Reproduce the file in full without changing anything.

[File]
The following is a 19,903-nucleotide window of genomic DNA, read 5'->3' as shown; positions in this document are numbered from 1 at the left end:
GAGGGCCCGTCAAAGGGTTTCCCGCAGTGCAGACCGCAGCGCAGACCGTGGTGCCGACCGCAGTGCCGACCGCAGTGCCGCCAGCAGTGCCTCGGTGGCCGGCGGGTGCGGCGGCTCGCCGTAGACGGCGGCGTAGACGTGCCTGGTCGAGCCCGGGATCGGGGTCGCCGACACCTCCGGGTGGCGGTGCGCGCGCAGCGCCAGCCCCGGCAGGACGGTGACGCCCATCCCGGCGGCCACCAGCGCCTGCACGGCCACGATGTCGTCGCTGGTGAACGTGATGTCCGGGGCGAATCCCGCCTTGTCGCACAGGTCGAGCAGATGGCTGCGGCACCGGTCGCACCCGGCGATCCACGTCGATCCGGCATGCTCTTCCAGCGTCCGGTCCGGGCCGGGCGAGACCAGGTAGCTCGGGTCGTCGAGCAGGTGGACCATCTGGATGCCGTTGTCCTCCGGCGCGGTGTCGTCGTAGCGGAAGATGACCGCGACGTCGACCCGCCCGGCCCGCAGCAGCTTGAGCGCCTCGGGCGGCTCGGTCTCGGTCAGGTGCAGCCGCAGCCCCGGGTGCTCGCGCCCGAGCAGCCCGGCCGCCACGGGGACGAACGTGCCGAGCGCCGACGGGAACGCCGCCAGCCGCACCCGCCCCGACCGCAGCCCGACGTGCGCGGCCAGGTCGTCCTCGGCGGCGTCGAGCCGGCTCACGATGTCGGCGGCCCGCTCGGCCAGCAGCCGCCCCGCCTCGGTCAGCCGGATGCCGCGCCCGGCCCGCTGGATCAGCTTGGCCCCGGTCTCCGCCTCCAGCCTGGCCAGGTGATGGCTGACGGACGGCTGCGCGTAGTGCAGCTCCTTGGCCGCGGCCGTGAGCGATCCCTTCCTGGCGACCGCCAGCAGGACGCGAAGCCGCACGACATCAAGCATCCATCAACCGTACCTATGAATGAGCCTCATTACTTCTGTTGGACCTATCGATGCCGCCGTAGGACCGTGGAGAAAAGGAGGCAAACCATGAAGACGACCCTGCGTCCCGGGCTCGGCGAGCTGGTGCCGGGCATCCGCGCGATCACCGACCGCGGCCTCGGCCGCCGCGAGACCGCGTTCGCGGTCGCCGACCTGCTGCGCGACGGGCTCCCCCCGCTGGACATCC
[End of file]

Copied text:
The following is a 19,903-nucleotide window of genomic DNA, read 5'->3' as shown; positions in this document are numbered from 1 at the left end:
GAGGGCCCGTCAAAGGGTTTCCCGCAGTGCAGACCGCAGCGCAGACCGTGGTGCCGACCGCAGTGCCGACCGCAGTGCCGCCAGCAGTGCCTCGGTGGCCGGCGGGTGCGGCGGCTCGCCGTAGACGGCGGCGTAGACGTGCCTGGTCGAGCCCGGGATCGGGGTCGCCGACACCTCCGGGTGGCGGTGCGCGCGCAGCGCCAGCCCCGGCAGGACGGTGACGCCCATCCCGGCGGCCACCAGCGCCTGCACGGCCACGATGTCGTCGCTGGTGAACGTGATGTCCGGGGCGAATCCCGCCTTGTCGCACAGGTCGAGCAGATGGCTGCGGCACCGGTCGCACCCGGCGATCCACGTCGATCCGGCATGCTCTTCCAGCGTCCGGTCCGGGCCGGGCGAGACCAGGTAGCTCGGGTCGTCGAGCAGGTGGACCATCTGGATGCCGTTGTCCTCCGGCGCGGTGTCGTCGTAGCGGAAGATGACCGCGACGTCGACCCGCCCGGCCCGCAGCAGCTTGAGCGCCTCGGGCGGCTCGGTCTCGGTCAGGTGCAGCCGCAGCCCCGGGTGCTCGCGCCCGAGCAGCCCGGCCGCCACGGGGACGAACGTGCCGAGCGCCGACGGGAACGCCGCCAGCCGCACCCGCCCCGACCGCAGCCCGACGTGCGCGGCCAGGTCGTCCTCGGCGGCGTCGAGCCGGCTCACGATGTCGGCGGCCCGCTCGGCCAGCAGCCGCCCCGCCTCGGTCAGCCGGATGCCGCGCCCGGCCCGCTGGATCAGCTTGGCCCCGGTCTCCGCCTCCAGCCTGGCCAGGTGATGGCTGACGGACGGCTGCGCGTAGTGCAGCTCCTTGGCCGCGGCCGTGAGCGATCCCTTCCTGGCGACCGCCAGCAGGACGCGAAGCCGCACGACATCAAGCATCCATCAACCGTACCTATGAATGAGCCTCATTACTTCTGTTGGACCTATCGATGCCGCCGTAGGACCGTGGAGAAAAGGAGGCAAACCATGAAGACGACCCTGCGTCCCGGGCTCGGCGAGCTGGTGCCGGGCATCCGCGCGATCACCGACCGCGGCCTCGGCCGCCGCGAGACCGCGTTCGCGGTCGCCGACCTGCTGCGCGACGGGCTCCCCCCGCTGGACATCC